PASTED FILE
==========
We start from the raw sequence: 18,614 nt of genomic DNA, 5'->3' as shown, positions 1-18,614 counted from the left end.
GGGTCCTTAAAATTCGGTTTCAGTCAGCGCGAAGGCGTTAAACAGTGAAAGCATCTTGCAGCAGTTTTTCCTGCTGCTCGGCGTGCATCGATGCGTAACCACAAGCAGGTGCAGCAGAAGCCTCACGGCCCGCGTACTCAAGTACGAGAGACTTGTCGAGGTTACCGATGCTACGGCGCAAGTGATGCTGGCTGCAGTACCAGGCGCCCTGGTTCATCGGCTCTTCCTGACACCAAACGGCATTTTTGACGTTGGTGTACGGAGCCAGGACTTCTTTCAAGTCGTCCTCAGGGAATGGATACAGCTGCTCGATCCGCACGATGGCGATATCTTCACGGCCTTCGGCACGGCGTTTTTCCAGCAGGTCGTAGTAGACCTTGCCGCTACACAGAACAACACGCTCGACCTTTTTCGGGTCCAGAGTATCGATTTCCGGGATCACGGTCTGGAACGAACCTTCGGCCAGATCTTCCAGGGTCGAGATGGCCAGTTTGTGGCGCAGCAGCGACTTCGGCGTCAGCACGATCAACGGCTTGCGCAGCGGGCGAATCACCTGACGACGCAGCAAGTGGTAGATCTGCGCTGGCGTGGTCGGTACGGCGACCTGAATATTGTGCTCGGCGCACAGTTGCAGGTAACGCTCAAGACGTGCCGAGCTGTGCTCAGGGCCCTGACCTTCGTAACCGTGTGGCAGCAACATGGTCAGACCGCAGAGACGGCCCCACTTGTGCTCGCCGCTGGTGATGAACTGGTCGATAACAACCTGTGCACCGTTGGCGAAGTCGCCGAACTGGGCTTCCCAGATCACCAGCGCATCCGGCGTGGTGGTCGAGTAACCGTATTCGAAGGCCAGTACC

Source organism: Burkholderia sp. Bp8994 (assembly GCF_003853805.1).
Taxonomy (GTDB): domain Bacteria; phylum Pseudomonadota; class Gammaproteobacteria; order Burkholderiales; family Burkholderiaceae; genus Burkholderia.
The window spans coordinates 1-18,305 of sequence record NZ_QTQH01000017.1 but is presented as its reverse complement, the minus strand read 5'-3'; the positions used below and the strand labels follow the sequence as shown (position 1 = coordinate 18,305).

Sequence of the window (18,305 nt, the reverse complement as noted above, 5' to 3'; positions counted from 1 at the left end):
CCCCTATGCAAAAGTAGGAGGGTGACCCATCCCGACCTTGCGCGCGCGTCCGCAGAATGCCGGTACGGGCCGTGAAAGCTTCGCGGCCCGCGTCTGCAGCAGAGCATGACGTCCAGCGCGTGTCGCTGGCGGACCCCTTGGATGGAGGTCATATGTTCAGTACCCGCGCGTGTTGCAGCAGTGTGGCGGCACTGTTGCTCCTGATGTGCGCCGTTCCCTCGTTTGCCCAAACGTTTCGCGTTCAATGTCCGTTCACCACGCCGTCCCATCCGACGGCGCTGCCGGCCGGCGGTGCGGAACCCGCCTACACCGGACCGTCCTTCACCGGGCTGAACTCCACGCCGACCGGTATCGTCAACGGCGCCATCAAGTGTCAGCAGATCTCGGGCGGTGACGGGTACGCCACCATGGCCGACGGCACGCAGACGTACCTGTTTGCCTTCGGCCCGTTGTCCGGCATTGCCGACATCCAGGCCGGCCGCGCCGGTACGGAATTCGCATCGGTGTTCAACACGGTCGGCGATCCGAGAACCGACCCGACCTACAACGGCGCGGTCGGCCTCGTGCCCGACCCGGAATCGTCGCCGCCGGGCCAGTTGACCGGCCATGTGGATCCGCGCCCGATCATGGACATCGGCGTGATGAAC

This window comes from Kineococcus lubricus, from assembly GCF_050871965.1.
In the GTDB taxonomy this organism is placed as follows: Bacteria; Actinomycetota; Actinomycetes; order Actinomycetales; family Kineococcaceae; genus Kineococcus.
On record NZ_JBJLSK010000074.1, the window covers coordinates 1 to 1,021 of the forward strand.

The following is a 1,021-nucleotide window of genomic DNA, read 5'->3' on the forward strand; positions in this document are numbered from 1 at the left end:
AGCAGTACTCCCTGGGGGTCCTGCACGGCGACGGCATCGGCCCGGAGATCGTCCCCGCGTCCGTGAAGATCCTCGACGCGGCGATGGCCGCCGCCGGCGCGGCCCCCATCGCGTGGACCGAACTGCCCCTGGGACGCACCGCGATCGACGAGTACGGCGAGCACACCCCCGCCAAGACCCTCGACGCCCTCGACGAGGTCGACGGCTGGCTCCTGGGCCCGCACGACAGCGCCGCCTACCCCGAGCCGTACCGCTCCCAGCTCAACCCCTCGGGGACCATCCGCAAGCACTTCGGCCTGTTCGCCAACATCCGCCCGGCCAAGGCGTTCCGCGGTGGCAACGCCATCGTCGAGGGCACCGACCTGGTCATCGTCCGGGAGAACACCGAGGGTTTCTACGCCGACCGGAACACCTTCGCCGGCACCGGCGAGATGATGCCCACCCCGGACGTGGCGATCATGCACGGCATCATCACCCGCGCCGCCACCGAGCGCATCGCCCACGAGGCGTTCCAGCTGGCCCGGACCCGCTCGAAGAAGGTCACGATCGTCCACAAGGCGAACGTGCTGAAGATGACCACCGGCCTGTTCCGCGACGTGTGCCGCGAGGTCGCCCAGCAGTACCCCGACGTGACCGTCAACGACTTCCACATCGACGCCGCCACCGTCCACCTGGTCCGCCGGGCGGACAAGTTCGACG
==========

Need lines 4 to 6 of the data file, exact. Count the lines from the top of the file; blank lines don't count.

Taxonomy (GTDB): domain Bacteria; phylum Pseudomonadota; class Gammaproteobacteria; order Burkholderiales; family Burkholderiaceae; genus Burkholderia.
The window spans coordinates 1-18,305 of sequence record NZ_QTQH01000017.1 but is presented as its reverse complement, the minus strand read 5'-3'; the positions used below and the strand labels follow the sequence as shown (position 1 = coordinate 18,305).

Sequence of the window (18,305 nt, the reverse complement as noted above, 5' to 3'; positions counted from 1 at the left end):